Predictive analytics

To become a digital leader, it’s important to look to the future, not the past. Predictive analytics allow CFOs to do just that, forecasting results and revenue predictions based on customer-experience profiles and current demand, instead of comparing to previous years as most companies still do today.

With high-performance analytics, it is possible for a CFO to review, in a single dashboard, revenue and margin by country and period, utilization rates per country, revenue and margin by practice by period, headcount by practice, and utilization by practice. Armed with this detailed financial information, the CFO can make a greater contribution to strategic decisions.

Big Data and cloud platforms

Instead of using the traditional consulting business model for audits, CFOs can also rely on Big Data. The amount of data at the CFO’s fingertips is exponentially greater than in years past, but many companies don’t know how to exploit it. By using a cloud platform, CFOs gain easier access to Big Data for audits and can better analyze it for business insights.


Blockchain can be used to improve information traceability, enabling transparency while improving auditability and regulatory compliance. Blockchain technology allows companies to share important or confidential documents securely – without an intermediary. The information can be shared quickly, in a format that cannot be changed. This method has the potential to help ensure the privacy and security of shared information, which is crucial for professional services companies and their clients.

New customer experiences are constrained by the ability of companies to support microtransaction-based revenue models tied to consumption. Blockchain provides a secure approach to enabling this automation.

Only the firms that are embracing technology are expected to survive and thrive in the years to come. If you want to stay ahead of the competition and continue to move forward, the time to look at Big Data, predictive analytics, blockchain, and artificial intelligence for your financial processes is now.

For more insight on digital leaders, check out the SAP Center for Business Insight report, conducted in collaboration with Oxford Economics, “SAP Digital Transformation Executive Study: 4 Ways Leaders Set Themselves Apart.”

Peter Weill and Stephanie L. Woerner, “Thriving in An Increasingly Digital Ecosystem,” MIT Sloan Management Review, Magazine Summer 2015.

Follow SAP Finance online: @SAPFinance (Twitter) | LinkedIn | Facebook | YouTube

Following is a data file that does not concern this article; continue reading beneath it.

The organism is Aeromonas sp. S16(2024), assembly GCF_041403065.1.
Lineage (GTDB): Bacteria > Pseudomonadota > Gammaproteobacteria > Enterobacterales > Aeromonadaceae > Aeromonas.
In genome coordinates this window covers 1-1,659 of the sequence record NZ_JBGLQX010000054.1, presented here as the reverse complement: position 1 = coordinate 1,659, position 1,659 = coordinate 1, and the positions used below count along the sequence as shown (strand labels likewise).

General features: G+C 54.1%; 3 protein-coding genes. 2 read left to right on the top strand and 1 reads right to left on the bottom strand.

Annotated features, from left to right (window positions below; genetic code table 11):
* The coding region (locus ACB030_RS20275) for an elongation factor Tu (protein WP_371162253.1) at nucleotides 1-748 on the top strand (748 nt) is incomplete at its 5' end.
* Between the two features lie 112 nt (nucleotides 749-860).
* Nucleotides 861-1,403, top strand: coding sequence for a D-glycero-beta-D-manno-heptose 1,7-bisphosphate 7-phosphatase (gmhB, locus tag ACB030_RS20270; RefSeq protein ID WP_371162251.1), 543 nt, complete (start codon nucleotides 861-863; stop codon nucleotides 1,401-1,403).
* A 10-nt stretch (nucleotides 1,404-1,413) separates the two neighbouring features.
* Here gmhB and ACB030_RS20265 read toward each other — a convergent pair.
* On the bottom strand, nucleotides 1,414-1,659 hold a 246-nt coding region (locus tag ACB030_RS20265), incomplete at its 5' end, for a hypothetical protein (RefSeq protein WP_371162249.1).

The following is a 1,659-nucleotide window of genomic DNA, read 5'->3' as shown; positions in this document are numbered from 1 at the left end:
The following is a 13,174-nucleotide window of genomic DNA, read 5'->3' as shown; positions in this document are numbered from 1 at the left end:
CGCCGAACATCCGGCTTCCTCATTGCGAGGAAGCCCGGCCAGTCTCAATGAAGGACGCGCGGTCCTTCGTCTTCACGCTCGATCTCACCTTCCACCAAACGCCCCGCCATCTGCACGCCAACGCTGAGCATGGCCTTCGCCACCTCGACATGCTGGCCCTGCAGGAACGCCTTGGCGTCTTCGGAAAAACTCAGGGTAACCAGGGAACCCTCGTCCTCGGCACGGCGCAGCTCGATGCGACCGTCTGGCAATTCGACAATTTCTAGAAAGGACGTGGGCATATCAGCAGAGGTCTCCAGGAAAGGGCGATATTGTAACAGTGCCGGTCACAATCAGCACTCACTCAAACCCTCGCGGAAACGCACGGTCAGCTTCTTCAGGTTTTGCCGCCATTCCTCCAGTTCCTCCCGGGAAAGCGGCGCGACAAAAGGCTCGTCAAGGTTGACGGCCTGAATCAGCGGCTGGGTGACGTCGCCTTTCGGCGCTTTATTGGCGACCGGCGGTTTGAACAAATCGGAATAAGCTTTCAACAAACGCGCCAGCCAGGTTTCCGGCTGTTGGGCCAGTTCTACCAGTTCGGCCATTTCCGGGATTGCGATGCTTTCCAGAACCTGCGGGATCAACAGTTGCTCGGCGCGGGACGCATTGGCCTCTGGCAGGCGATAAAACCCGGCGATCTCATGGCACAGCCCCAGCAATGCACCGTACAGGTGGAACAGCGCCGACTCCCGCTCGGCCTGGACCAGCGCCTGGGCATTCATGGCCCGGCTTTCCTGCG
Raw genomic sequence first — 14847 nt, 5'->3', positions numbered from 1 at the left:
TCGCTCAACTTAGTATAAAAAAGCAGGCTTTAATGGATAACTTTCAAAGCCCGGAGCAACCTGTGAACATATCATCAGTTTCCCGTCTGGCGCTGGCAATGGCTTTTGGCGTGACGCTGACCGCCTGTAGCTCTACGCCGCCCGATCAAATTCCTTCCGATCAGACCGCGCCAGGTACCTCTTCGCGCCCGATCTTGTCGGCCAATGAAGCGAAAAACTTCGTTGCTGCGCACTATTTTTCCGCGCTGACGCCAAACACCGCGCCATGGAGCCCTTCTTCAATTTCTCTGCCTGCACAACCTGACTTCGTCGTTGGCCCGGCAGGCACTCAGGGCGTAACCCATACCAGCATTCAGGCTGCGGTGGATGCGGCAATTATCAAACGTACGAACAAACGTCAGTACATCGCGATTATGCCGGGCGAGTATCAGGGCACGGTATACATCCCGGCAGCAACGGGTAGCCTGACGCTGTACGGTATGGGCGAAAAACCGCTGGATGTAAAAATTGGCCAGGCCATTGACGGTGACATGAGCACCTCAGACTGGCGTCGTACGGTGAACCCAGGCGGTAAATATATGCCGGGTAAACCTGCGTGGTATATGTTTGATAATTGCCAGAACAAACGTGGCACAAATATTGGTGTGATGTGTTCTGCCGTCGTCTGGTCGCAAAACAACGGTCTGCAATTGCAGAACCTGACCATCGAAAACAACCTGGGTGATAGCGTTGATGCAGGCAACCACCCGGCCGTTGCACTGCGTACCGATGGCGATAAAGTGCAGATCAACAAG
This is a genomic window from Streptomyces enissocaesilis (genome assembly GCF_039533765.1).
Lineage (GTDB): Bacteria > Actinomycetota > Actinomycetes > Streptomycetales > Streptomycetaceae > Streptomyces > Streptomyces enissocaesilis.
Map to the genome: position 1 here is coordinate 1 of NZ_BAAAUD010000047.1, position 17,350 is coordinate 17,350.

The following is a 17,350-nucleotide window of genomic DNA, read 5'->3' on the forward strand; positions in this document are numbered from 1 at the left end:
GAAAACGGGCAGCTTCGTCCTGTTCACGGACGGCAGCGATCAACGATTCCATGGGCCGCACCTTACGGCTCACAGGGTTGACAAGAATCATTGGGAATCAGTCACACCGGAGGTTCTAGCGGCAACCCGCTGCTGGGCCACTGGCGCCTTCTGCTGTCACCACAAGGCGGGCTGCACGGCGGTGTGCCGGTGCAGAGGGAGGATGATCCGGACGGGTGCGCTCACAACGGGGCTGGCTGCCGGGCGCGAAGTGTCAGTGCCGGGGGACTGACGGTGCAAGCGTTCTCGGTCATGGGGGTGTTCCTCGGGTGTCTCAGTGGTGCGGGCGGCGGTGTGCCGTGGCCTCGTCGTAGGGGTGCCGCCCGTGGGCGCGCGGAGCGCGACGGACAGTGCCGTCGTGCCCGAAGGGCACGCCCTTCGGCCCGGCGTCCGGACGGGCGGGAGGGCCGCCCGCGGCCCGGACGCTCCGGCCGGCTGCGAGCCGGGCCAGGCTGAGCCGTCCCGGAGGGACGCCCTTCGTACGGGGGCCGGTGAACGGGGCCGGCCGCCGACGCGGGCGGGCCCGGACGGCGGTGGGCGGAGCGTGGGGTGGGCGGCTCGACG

The Blockchain Solution

By Gil Perez, Tom Raftery, Hans Thalbauer, Dan Wellers, and Fawn Fitter

In 2013, several UK supermarket chains discovered that products they were selling as beef were actually made at least partly—and in some cases, entirely—from horsemeat. The resulting uproar led to a series of product recalls, prompted stricter food testing, and spurred the European food industry to take a closer look at how unlabeled or mislabeled ingredients were finding their way into the food chain.

By 2020, a scandal like this will be eminently preventable.

The separation between bovine and equine will become immutable with Internet of Things (IoT) sensors, which will track the provenance and identity of every animal from stall to store, adding the data to a blockchain that anyone can check but no one can alter.

Food processing companies will be able to use that blockchain to confirm and label the contents of their products accordingly—down to the specific farms and animals represented in every individual package. That level of detail may be too much information for shoppers, but they will at least be able to trust that their meatballs come from the appropriate species.

The Spine of Digitalization

Keeping food safer and more traceable is just the beginning, however. Improvements in the supply chain, which have been incremental for decades despite billions of dollars of technology investments, are about to go exponential. Emerging technologies are converging to transform the supply chain from tactical to strategic, from an easily replicable commodity to a new source of competitive differentiation.

You may already be thinking about how to take advantage of blockchain technology, which makes data and transactions immutable, transparent, and verifiable (see “What Is Blockchain and How Does It Work?”). That will be a powerful tool to boost supply chain speed and efficiency—always a worthy goal, but hardly a disruptive one.

However, if you think of blockchain as the spine of digitalization and technologies such as AI, the IoT, 3D printing, autonomous vehicles, and drones as the limbs, you have a powerful supply chain body that can leapfrog ahead of its competition.

What Is Blockchain and How Does It Work?

Here’s why blockchain technology is critical to transforming the supply chain.

Blockchain is essentially a sequential, distributed ledger of transactions that is constantly updated on a global network of computers. The ownership and history of a transaction is embedded in the blockchain at the transaction’s earliest stages and verified at every subsequent stage.

A blockchain network uses vast amounts of computing power to encrypt the ledger as it’s being written. This makes it possible for every computer in the network to verify the transactions safely and transparently. The more organizations that participate in the ledger, the more complex and secure the encryption becomes, making it increasingly tamperproof.

Why does blockchain matter for the supply chain?

  • It enables the safe exchange of value without a central verifying partner, which makes transactions faster and less expensive.